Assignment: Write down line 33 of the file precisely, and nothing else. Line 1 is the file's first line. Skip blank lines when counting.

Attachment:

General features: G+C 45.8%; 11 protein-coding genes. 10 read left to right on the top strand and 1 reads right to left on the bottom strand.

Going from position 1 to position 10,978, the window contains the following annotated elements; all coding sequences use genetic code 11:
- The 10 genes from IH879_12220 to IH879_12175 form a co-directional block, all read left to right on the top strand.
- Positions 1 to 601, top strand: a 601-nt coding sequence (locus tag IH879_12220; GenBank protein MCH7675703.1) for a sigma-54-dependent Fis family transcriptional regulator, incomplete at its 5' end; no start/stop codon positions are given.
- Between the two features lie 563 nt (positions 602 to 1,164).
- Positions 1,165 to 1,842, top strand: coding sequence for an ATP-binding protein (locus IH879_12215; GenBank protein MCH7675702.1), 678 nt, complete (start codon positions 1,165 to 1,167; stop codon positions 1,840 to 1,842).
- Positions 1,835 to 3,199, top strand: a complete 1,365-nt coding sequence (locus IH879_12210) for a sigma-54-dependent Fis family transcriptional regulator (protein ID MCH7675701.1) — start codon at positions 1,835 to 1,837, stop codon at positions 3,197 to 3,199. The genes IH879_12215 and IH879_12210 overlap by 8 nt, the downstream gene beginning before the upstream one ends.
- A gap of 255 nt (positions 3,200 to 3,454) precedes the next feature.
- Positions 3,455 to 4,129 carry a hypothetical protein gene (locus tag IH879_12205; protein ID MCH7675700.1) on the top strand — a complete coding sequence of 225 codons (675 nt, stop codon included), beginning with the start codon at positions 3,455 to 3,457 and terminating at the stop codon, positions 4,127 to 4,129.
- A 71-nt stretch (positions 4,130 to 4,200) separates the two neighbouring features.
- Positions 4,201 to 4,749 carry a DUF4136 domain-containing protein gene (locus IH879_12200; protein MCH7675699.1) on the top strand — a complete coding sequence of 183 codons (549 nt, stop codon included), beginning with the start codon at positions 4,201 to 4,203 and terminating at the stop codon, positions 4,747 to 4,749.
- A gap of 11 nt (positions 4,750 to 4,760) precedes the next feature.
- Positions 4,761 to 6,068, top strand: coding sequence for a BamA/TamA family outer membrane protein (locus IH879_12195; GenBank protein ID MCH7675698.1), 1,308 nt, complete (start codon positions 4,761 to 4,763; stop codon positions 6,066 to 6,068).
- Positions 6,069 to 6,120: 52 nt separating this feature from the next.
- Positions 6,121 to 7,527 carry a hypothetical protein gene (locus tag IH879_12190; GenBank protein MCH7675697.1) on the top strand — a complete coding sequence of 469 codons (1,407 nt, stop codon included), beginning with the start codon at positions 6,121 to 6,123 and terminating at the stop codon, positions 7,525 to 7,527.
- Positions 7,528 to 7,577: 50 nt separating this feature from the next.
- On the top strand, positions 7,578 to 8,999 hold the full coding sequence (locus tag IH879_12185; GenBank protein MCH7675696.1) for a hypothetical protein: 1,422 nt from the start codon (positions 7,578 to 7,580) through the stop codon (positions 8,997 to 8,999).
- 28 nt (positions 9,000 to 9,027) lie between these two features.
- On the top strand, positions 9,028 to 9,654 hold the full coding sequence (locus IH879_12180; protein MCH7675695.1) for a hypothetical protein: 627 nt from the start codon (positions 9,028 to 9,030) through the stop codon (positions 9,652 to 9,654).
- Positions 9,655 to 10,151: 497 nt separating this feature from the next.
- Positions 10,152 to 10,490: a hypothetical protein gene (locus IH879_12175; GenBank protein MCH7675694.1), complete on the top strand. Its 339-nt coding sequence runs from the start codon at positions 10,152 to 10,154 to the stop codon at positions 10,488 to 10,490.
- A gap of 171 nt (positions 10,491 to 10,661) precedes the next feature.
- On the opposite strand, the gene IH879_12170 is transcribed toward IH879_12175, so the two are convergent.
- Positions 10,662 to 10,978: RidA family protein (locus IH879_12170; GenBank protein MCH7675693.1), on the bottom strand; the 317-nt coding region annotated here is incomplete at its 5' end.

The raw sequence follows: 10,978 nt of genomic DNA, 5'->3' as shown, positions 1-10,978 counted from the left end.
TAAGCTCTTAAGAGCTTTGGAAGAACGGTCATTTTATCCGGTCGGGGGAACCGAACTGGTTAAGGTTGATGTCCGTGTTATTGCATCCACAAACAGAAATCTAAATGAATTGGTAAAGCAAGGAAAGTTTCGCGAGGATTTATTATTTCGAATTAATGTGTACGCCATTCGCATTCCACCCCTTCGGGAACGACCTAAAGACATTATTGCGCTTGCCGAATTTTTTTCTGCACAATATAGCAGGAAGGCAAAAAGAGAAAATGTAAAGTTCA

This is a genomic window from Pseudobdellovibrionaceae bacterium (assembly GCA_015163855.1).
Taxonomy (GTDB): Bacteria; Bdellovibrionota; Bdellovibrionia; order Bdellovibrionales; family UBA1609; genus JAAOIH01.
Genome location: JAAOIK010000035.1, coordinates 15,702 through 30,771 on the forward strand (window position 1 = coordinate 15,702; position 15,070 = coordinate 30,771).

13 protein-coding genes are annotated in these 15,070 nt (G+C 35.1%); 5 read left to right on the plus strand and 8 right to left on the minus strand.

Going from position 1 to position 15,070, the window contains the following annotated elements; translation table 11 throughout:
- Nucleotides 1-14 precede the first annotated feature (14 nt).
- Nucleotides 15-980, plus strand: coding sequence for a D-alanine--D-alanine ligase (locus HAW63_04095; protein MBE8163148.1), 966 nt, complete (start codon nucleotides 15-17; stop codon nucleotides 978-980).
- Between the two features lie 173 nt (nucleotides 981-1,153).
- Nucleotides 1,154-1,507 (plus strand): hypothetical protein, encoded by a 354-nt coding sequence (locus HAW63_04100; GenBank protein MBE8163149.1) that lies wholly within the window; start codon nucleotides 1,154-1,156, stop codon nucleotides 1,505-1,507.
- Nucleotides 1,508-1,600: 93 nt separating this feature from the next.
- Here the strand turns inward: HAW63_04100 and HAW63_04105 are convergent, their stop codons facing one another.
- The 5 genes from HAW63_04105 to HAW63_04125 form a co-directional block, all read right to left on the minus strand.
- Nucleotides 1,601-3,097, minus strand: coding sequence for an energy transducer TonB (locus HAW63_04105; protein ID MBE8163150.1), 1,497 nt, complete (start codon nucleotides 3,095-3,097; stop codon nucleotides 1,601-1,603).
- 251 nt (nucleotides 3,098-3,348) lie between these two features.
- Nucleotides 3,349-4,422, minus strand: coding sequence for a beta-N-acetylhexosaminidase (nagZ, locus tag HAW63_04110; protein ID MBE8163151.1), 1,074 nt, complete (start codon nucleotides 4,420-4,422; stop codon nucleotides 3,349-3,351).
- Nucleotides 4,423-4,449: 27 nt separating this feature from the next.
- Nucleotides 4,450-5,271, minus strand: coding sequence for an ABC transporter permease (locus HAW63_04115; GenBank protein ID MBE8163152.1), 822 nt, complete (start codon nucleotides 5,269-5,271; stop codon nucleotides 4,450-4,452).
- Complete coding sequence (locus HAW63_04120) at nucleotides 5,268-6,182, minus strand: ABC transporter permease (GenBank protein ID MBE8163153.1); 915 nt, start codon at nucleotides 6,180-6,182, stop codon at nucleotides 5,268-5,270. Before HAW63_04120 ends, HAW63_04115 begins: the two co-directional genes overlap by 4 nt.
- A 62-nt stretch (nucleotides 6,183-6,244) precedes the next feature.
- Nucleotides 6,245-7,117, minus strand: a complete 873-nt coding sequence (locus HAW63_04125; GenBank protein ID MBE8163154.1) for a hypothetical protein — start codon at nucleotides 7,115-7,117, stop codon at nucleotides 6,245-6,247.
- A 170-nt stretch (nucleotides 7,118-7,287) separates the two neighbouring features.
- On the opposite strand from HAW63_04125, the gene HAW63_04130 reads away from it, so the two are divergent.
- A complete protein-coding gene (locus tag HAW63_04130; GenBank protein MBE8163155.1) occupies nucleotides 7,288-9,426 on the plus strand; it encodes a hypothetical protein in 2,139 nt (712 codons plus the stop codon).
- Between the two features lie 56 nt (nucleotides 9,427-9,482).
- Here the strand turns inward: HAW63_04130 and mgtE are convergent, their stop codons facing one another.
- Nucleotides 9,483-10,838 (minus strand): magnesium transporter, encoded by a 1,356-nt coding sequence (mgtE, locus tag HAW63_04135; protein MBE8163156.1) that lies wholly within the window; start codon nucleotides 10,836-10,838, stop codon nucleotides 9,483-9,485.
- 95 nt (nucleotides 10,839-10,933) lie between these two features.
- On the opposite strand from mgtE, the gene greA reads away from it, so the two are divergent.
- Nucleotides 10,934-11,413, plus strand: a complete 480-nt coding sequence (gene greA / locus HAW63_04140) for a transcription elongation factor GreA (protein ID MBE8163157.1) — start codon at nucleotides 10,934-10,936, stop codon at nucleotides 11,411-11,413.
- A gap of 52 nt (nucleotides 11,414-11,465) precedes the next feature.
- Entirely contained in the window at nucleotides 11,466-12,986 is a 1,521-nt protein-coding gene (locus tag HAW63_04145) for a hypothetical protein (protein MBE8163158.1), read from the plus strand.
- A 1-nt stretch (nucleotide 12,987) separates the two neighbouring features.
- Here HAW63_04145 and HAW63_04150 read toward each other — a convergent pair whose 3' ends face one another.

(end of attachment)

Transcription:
- Nucleotides 15-980, plus strand: coding sequence for a D-alanine--D-alanine ligase (locus HAW63_04095; protein MBE8163148.1), 966 nt, complete (start codon nucleotides 15-17; stop codon nucleotides 978-980).